Last month’s The Lady or the Tiger kicked off my guest-series on Publishing Choices by talking about authors’ need to take responsibility for their choices and careers. Today we’ll take a closer look at some of those options.
Twenty years ago, being an author (or novelist) always meant your work was produced in printed form by a traditional publishing house. Today, that’s no longer true. Authors’ careers take many forms and venues.
This doesn’t mean that every path is right for every author and every work. On the contrary, more options means both more ways to succeed and also more opportunities for the incautious to crash and burn.
As options multiply, smart authors take the time to learn about the available paths before choosing which one to take.
1. Traditional Publishing.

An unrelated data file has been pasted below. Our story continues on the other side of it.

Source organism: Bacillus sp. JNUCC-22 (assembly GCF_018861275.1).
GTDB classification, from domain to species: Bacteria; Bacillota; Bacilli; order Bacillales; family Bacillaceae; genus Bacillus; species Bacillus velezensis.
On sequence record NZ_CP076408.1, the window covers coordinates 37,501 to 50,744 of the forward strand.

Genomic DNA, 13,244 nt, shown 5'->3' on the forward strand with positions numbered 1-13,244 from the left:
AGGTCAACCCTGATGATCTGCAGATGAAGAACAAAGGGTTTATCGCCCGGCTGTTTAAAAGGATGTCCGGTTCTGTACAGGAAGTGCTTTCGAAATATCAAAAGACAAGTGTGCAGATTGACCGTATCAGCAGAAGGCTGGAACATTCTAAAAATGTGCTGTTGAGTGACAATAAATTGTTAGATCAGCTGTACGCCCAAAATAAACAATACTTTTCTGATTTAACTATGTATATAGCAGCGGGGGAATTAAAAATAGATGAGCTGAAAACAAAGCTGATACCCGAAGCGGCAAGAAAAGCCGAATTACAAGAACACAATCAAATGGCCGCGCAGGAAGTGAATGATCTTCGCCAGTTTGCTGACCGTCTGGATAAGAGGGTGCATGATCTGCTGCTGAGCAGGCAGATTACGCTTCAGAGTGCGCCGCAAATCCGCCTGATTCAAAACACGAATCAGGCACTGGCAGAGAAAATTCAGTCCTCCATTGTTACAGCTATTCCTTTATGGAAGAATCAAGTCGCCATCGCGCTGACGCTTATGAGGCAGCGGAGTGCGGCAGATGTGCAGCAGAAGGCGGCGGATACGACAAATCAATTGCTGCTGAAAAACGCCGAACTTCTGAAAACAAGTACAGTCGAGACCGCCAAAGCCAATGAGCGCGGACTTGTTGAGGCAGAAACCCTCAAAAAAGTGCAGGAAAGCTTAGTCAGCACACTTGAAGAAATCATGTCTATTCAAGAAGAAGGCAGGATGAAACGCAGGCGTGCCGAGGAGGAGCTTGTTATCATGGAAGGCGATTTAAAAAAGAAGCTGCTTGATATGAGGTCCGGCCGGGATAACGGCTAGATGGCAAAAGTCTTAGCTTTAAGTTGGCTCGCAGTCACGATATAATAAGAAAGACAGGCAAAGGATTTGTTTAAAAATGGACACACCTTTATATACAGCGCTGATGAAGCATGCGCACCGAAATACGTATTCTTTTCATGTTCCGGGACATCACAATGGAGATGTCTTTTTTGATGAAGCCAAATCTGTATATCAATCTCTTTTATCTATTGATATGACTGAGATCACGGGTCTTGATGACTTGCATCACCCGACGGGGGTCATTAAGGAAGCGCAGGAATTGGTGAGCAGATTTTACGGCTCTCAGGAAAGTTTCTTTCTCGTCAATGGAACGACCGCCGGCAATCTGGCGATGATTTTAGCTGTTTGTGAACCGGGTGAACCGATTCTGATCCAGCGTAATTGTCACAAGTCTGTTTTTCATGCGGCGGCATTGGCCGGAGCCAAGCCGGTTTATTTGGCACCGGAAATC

Traditional publishing houses (sometimes called “royalty-paying publishers”) are what most people think of when they hear the phrase “published book.” A traditional publisher can be large, like Penguin or Macmillan, or a smaller royalty-paying press like Midnight Ink.
Under a traditional publishing contract the publisher produces the author’s work in print, e-book and/or other formats and pays the author royalties on sales of the work. It’s the payment structure – not the format the finished work will take – that distinguishes a traditional publishing deal.
Traditional contracts sometimes offer the author an “advance” – technically an advance payment against future royalties – which the author receives before the work is published. The amount of the advance is then deducted from royalties due until the author’s share of sales equals the advanced amount. (In traditional publishing, this is called “earning out” the advance, and it’s a large part of what makes a publisher consider your work a success.)